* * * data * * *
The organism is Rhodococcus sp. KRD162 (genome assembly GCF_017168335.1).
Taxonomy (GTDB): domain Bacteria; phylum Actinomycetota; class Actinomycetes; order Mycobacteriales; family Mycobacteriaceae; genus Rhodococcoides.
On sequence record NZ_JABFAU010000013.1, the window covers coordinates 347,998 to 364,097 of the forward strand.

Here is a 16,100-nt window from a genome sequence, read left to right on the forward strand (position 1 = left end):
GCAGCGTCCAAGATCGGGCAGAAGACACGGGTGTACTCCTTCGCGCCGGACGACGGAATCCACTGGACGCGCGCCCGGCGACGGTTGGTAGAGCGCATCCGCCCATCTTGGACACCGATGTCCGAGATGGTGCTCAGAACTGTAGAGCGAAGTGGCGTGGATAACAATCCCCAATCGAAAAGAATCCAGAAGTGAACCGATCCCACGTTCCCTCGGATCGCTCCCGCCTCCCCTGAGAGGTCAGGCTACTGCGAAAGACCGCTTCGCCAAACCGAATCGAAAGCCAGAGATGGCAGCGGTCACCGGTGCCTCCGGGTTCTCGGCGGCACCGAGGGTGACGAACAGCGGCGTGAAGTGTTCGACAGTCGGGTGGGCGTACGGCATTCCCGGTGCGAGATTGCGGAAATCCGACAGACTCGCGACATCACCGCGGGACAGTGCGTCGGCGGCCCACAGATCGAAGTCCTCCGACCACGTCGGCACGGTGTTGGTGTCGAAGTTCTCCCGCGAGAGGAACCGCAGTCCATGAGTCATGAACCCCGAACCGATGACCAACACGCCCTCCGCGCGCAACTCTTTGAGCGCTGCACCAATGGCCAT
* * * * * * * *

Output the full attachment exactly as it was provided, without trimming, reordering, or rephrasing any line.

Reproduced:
The organism is Rhodococcus sp. KRD162 (genome assembly GCF_017168335.1).
Taxonomy (GTDB): domain Bacteria; phylum Actinomycetota; class Actinomycetes; order Mycobacteriales; family Mycobacteriaceae; genus Rhodococcoides.
On sequence record NZ_JABFAU010000013.1, the window covers coordinates 347,998 to 364,097 of the forward strand.

Here is a 16,100-nt window from a genome sequence, read left to right on the forward strand (position 1 = left end):
GCAGCGTCCAAGATCGGGCAGAAGACACGGGTGTACTCCTTCGCGCCGGACGACGGAATCCACTGGACGCGCGCCCGGCGACGGTTGGTAGAGCGCATCCGCCCATCTTGGACACCGATGTCCGAGATGGTGCTCAGAACTGTAGAGCGAAGTGGCGTGGATAACAATCCCCAATCGAAAAGAATCCAGAAGTGAACCGATCCCACGTTCCCTCGGATCGCTCCCGCCTCCCCTGAGAGGTCAGGCTACTGCGAAAGACCGCTTCGCCAAACCGAATCGAAAGCCAGAGATGGCAGCGGTCACCGGTGCCTCCGGGTTCTCGGCGGCACCGAGGGTGACGAACAGCGGCGTGAAGTGTTCGACAGTCGGGTGGGCGTACGGCATTCCCGGTGCGAGATTGCGGAAATCCGACAGACTCGCGACATCACCGCGGGACAGTGCGTCGGCGGCCCACAGATCGAAGTCCTCCGACCACGTCGGCACGGTGTTGGTGTCGAAGTTCTCCCGCGAGAGGAACCGCAGTCCATGAGTCATGAACCCCGAACCGATGACCAACACGCCCTCCGCGCGCAACTCTTTGAGCGCTGCACCAATGGCCAT